Shifting decision-making from the district level to school principals is one of the details that have emerged on how Round Lake Area Unit District 116 intends to change how education is delivered to students to boost academic achievement.
About 65 spectators attended a community forum Monday night at Round Lake High School's theater to view the latest presentation on the district's tentative restructuring plan. As part of the process, the final plan will be presented at a school board meeting Feb. 25, before it goes to the Illinois State Board of Education.
Veronica Lake, deputy superintendent for teaching and learning, led the presentation Monday. She said district administrators have been in charge of individual school budgets, curriculum alignment, professional development plans and other decisions affecting education.
But under the proposed restructuring, the principals would have greater control over building budgets and be charged with making decisions based on school needs, Lake said. Principals also would participate in the curriculum and, in collaboration with school teams, identify professional development needs.
Lake said District 116 officials have reviewed research showing a strong link between higher academic performance when principals are more involved with decisions regarding their schools.
"It's a research-based way of ensuring achievement will happen," Lake said.
Among the previously stated improvements listed in the restructuring proposal are implementation of frequent monitoring of student progress, responsive approaches for struggling children, a clear mission guiding daily activities, and strong leadership and management practices.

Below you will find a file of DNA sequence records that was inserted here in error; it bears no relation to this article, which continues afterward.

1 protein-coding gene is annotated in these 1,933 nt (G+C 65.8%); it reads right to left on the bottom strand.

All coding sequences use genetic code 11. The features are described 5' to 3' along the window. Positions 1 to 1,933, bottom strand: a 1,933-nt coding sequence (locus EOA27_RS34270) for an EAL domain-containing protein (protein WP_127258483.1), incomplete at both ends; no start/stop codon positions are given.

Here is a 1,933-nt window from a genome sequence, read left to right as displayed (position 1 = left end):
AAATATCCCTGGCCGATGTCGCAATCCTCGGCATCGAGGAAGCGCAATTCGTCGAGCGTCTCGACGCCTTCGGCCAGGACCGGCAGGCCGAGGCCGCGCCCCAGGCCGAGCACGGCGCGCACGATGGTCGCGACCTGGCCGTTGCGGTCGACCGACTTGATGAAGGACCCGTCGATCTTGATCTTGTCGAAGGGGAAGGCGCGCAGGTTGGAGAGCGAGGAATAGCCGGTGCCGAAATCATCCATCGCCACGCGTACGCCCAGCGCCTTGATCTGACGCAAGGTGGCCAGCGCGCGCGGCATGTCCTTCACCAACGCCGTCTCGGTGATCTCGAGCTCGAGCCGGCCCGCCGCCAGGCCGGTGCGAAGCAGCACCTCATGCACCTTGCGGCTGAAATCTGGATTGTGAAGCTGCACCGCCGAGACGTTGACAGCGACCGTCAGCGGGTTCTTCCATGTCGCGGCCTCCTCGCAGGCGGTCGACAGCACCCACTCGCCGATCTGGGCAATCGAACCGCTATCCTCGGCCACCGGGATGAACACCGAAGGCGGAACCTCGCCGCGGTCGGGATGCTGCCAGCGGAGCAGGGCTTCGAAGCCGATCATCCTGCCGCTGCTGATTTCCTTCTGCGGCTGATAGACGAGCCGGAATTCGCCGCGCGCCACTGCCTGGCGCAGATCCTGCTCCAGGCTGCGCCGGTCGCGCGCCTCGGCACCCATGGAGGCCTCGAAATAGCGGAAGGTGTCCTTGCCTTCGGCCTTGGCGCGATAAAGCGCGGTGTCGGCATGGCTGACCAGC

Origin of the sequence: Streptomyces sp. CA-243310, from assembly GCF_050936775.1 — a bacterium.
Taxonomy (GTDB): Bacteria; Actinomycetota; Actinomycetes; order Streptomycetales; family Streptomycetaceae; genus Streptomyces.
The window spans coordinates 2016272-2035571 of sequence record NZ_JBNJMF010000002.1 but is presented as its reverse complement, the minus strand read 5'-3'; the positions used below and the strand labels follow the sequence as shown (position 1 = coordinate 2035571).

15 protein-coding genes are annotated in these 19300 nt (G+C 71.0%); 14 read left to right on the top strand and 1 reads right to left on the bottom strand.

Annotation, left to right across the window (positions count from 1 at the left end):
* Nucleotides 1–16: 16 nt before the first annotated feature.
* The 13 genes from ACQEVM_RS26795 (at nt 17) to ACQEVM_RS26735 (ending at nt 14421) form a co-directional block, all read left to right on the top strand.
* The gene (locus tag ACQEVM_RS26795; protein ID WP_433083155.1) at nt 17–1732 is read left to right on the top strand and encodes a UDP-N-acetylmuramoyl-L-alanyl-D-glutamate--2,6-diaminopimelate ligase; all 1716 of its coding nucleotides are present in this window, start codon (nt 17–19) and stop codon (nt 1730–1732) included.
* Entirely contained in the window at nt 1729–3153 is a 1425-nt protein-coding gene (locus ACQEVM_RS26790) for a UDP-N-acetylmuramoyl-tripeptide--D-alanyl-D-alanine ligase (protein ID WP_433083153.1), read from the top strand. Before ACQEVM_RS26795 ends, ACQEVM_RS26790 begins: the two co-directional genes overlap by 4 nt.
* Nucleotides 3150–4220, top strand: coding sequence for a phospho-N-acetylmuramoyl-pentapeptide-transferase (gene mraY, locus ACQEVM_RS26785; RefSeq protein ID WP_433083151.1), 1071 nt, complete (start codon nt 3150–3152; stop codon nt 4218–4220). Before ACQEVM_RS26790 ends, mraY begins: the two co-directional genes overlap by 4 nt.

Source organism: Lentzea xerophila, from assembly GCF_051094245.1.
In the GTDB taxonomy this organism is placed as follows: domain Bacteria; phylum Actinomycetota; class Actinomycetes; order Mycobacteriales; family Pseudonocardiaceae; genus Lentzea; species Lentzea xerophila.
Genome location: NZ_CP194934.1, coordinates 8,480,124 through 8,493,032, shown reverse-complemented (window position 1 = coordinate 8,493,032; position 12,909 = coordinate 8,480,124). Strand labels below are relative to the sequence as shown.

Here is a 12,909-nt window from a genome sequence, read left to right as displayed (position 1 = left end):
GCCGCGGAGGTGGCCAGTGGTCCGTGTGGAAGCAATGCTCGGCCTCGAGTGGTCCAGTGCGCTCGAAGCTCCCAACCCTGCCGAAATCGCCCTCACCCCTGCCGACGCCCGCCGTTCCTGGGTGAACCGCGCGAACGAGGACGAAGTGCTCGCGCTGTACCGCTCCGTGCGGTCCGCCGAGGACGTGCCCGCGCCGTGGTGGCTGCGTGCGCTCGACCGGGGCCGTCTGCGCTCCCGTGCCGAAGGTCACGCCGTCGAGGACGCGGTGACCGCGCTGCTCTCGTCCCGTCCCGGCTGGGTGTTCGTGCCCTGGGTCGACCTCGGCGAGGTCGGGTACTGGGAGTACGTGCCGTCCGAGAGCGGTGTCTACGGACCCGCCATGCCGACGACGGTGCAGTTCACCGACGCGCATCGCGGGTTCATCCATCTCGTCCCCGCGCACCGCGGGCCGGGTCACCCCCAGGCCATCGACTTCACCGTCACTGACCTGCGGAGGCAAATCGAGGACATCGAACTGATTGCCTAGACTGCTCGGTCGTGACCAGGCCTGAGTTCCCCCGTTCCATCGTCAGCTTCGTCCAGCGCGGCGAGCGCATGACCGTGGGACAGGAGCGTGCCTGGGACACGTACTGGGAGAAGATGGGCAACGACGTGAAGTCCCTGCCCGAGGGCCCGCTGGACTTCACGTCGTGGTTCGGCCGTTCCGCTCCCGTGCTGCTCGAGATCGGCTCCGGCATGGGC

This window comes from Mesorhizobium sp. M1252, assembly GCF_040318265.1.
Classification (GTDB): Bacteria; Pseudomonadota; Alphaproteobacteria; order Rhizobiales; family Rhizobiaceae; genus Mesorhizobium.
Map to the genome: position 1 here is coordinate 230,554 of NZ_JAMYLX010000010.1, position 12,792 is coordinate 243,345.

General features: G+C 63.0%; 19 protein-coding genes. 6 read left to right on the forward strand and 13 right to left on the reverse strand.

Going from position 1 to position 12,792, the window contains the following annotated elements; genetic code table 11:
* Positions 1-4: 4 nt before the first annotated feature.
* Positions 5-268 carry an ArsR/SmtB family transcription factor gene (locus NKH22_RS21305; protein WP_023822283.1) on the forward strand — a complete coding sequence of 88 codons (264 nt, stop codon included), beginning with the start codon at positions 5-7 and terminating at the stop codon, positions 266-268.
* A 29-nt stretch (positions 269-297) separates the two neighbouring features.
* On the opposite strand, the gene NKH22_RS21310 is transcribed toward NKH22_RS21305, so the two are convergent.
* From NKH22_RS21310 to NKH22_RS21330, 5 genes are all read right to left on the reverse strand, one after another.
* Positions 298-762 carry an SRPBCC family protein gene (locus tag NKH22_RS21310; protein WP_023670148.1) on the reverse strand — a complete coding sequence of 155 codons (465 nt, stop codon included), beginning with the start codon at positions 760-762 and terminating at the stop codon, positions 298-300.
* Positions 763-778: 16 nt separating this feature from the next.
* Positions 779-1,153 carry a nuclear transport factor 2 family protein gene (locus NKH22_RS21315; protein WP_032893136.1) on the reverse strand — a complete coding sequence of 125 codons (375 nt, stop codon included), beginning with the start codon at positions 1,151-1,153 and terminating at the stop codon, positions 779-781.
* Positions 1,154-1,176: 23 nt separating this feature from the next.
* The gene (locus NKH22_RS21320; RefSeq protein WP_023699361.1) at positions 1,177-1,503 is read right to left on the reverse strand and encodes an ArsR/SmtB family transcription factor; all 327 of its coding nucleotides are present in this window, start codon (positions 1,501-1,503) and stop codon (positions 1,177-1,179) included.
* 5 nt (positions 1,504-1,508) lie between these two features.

Consistently poor performance on the state's annual report card and failure to meet federal No Child Left Behind guidelines are driving the need to restructure, district officials said. All of District 116's schools are in state academic warning status. Five elementary buildings are in federal corrective action or restructuring status.
Until Constance Collins was hired as superintendent in 2010, five school finance authority members appointed by the Illinois State Board of Education had overseen District 116 operations. The state takeover was in place from 2002 through 2010. District 116 was near collapse because of its poor financial condition when the panel received the oversight powers.
Responding to a parent's concern about her children using old textbooks, Collins said part of the problem is traceable to the state takeover. She said the district may need to spend up to $1 million for new materials.
"I think we really were not spending a lot of money and a lot of our books have become antiquated," Collins said.